The excited states in question can be imagined as systems in which some of the nucleons - for example two protons, two neutrons or both pairs simultaneously - are not in their ground position, but rotate around the core of the nucleus in the same direction. In some nuclei, this excited state can have a total spin of up to 19 or 20 Planck constants. The dominant decay channel of the nuclei in question is the alpha decay, the emission of a helium nucleus composed of two protons and two neutrons. Alpha decay of nuclei from isomeric states may occur to the ground state or to one of the excited states of the daughter nucleus, reads the press release.
"Nobody can accurately calculate the half-life of an isomer based on alpha decay" - adds Prof. Kowal. "But we do know that forbidden alpha decay is associated with at least three causes: the difference in the structure or spin of the initial and final states and the difference in energy of these states. The alpha decay to the daughter nucleus in the ground state requires the change of the spin of the nucleus by twenty Planck constant units. That is a lot! The centrifugal barrier associated with this change is huge and virtually completely blocks this decay. In addition, due to the completely different structure of the initial and final states, the decay is additionally strongly forbidden. These two effects mean that decay to the ground state of the daughter nucleus will be extremely unlikely. In turn, decay to the daughter nucleus in an excited state with a similar spin as the original isomeric nucleus is only likely to occur if that state has a low excitation energy compared to the excitation energy of the emitting nucleus. This is not the case for some of the considered nuclei, which is why we suspect that for these initial states a strong suppression of alpha decay will occur and, consequently, the isomeric state will have a long half-life" - explains the scientist, quoted in the press release.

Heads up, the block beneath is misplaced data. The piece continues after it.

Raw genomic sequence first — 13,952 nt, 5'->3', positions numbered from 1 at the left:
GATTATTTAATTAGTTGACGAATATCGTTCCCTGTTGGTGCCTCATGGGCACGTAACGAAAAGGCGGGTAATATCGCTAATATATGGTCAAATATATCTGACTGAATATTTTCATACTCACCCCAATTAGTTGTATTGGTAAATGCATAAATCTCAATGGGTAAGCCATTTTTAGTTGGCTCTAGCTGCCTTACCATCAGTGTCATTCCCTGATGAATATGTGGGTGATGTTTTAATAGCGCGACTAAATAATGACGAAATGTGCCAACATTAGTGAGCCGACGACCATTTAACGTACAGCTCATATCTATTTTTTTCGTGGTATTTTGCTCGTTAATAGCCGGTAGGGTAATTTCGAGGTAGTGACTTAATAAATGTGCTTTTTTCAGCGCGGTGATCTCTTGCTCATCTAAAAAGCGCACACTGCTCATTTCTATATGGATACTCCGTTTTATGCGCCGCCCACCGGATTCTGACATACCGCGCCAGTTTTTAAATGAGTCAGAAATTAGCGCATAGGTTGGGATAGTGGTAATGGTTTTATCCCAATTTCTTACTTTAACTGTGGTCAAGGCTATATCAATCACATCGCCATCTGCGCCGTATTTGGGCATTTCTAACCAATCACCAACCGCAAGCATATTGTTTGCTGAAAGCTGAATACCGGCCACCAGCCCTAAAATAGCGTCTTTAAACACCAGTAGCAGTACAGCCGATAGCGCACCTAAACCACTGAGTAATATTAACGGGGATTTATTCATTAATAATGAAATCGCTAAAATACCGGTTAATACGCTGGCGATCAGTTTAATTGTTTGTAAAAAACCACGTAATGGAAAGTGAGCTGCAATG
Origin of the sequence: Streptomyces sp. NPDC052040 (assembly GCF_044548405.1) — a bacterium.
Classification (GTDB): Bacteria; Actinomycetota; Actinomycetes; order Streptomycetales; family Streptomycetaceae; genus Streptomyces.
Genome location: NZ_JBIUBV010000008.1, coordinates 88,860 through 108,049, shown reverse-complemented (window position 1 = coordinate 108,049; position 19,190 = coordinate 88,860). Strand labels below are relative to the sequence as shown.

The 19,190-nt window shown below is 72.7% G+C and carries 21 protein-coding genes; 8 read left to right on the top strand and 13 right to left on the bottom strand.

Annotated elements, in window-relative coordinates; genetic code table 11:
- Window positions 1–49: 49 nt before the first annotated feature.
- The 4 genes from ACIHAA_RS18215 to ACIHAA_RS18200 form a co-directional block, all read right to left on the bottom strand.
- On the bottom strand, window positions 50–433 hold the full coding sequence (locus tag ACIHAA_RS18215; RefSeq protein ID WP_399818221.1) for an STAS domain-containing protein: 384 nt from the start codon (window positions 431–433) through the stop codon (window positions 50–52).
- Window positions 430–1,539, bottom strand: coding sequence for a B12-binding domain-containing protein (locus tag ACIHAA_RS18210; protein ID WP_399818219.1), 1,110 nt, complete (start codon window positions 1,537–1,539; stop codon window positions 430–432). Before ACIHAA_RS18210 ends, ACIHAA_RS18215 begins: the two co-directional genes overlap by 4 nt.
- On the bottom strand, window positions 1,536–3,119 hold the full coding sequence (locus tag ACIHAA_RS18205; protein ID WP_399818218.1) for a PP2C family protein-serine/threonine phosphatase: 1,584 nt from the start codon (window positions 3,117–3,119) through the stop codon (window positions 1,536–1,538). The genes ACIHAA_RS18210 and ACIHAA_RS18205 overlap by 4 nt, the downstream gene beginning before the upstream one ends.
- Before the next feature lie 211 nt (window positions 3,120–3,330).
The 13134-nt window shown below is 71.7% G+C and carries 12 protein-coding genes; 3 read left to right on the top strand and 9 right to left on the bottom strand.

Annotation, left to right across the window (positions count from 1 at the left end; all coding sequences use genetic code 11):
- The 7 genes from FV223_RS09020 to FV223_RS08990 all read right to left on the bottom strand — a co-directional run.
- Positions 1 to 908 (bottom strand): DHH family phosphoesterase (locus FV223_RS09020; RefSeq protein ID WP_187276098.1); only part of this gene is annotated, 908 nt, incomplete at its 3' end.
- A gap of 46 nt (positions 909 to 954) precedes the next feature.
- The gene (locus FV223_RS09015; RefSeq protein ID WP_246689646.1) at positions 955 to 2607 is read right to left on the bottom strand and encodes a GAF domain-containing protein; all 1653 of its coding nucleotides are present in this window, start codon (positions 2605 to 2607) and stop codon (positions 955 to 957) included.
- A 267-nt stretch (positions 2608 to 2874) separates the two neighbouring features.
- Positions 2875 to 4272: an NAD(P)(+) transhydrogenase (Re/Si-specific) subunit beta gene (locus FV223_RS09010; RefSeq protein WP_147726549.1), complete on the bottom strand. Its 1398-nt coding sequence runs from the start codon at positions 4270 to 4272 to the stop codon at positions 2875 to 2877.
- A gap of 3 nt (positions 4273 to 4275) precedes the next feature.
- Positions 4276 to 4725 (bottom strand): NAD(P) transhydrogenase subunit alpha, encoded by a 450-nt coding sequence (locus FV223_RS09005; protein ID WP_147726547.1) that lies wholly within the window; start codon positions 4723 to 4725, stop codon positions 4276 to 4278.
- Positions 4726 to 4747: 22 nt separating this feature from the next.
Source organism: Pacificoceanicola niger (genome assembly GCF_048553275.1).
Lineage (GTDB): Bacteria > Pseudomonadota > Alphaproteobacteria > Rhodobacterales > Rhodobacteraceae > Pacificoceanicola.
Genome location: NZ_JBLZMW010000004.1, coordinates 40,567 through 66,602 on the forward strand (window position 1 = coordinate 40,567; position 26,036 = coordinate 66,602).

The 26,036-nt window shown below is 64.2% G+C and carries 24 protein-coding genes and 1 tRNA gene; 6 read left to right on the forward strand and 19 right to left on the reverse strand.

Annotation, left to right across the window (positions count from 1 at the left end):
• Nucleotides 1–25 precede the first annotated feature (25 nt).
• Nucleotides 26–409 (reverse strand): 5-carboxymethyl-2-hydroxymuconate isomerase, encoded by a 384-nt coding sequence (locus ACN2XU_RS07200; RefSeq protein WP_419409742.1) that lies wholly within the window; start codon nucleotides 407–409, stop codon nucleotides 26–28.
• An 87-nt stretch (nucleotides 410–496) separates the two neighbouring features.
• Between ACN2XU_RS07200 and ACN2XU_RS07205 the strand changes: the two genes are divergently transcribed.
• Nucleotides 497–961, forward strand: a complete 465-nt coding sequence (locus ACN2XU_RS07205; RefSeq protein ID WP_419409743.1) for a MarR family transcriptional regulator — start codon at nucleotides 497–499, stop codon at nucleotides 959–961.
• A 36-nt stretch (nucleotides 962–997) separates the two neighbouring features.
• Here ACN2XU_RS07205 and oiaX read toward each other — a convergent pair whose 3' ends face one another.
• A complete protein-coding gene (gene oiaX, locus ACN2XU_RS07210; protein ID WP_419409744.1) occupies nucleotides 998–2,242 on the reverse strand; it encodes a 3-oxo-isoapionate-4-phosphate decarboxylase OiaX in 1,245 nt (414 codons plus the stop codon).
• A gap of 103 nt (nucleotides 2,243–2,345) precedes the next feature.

The paper of Polish physicists, published in the journal Physical Review C, was presented during a series of this year`s summer nuclear physics conferences. "We analysed exotic states in the heaviest nuclei with even numbers of protons and neutrons" - says Prof. Janusz Skalski (the National Centre for Nuclear Research). "We described the forbidding mechanism and provided candidates for long-lived nuclear states. Our calculations and estimates indicate that long-lived isomeric states with the structure of simultaneous excitation of two pairs - proton and neutron - should occur in four darmstadtium isotopes. We do not expect such long-lived isomeric configurations in the isotopes of the elements with atomic numbers Z=106, 108 and 112" - he says.
"The predicted alpha decay of two-proton states is highly forbidden for virtually all darmstadtium nuclei" - adds Dr. Piotr Jachimowicz (University of Zielona Góra). "The estimated half-lives of these isomers are hundreds or even thousands of milliseconds, three to five orders of magnitude longer than the half-lives of their ground states" - he says.
The presented result is only a theoretical prediction. But scientists hope that their prediction will be tested experimentally in the near future. "It is quite probable that similar states have already been created in past experiments, but nobody noticed them, because the expected half-lives in those measurements were much shorter" - explains Prof. Kowal. "At present, making the appropriate measurements should pose no major problems. Several laboratories in the world have the capability to do that. Perhaps in a few years it will be possible to conduct such experiments in Warsaw, if a new cyclotron is purchased for the Environmental Heavy Ions Laboratory at the University of Warsaw. If our predictions about the stability of the isomers are confirmed, there will be completely new possibilities for studying the chemistry of super-heavy elements" - he says.
PAP - Science in Poland